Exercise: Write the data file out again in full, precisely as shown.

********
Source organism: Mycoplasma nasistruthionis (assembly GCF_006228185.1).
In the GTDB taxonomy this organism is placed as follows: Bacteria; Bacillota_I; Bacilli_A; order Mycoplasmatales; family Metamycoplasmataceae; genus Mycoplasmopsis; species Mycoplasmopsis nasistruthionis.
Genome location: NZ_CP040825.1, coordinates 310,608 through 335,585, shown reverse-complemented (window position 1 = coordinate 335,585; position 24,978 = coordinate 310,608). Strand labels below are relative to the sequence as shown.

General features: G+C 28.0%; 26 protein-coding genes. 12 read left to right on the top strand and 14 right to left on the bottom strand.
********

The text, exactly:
Source organism: Mycoplasma nasistruthionis (assembly GCF_006228185.1).
In the GTDB taxonomy this organism is placed as follows: Bacteria; Bacillota_I; Bacilli_A; order Mycoplasmatales; family Metamycoplasmataceae; genus Mycoplasmopsis; species Mycoplasmopsis nasistruthionis.
Genome location: NZ_CP040825.1, coordinates 310,608 through 335,585, shown reverse-complemented (window position 1 = coordinate 335,585; position 24,978 = coordinate 310,608). Strand labels below are relative to the sequence as shown.

General features: G+C 28.0%; 26 protein-coding genes. 12 read left to right on the top strand and 14 right to left on the bottom strand.